When the Lamps Went Out
Drawn from the Guardian‘s coverage of the first world war, Nigel Fountain’s When the Lamps Went Out: Reporting the Great War 1914-1918 portrays a society in cataclysm and proves the adage that journalism is the ‘first draft of history’.
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The lamps are going out all over Europe; we shall not see them lit again in our life-time.’
Sir Edward Grey, British foreign secretary, 3 August 1914
When the Lamps Went Out presents a surprising, immediate, sometimes humbling, sometimes uplifting insight into what British society was reading about, and thinking, during the Great War.
Journalism catches the moment, at the moment, and these stories drawn from the Guardian archive stretch across the century as signals from a lost world. We see Boy Scouts patrolling the British coasts, David Lloyd George addressing women war workers, Charlie Chaplin impersonators on the Euston Road and Vesta Tilley at the Ardwick Empire. We see suffragist nurses on the Western Front and Bolsheviks in Glasgow, Pathan soldiers in Flanders and Anglo-Japanese armies in China. We read of new technologies -from picture houses to gas weapons, as well as John Buchan’s best-sellers. We see small countries saved – and aliens persecuted.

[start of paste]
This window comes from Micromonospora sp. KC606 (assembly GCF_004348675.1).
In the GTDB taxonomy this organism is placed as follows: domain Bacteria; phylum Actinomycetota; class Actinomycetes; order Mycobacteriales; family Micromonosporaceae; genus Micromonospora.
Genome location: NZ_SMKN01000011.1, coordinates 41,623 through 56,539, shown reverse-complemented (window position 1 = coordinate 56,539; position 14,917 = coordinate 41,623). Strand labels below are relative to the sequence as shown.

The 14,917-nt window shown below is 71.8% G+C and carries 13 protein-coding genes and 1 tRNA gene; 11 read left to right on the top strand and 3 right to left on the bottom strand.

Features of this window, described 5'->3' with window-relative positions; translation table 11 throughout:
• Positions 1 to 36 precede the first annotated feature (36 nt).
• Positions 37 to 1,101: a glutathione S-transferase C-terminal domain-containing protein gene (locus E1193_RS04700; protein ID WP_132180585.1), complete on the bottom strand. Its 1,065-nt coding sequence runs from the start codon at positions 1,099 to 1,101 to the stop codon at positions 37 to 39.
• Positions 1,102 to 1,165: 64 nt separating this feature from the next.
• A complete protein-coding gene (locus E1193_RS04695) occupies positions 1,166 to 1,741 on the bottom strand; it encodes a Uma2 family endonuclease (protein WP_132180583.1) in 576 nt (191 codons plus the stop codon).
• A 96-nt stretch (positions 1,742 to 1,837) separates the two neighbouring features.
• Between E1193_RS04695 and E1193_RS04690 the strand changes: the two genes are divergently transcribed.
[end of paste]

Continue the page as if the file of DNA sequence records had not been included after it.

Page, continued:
The bloody battles, defeats, and victories are all here but When the Lamps Went Out focuses on the women, men and children who lived, loved, defied, perished, and survived in the war to end all wars.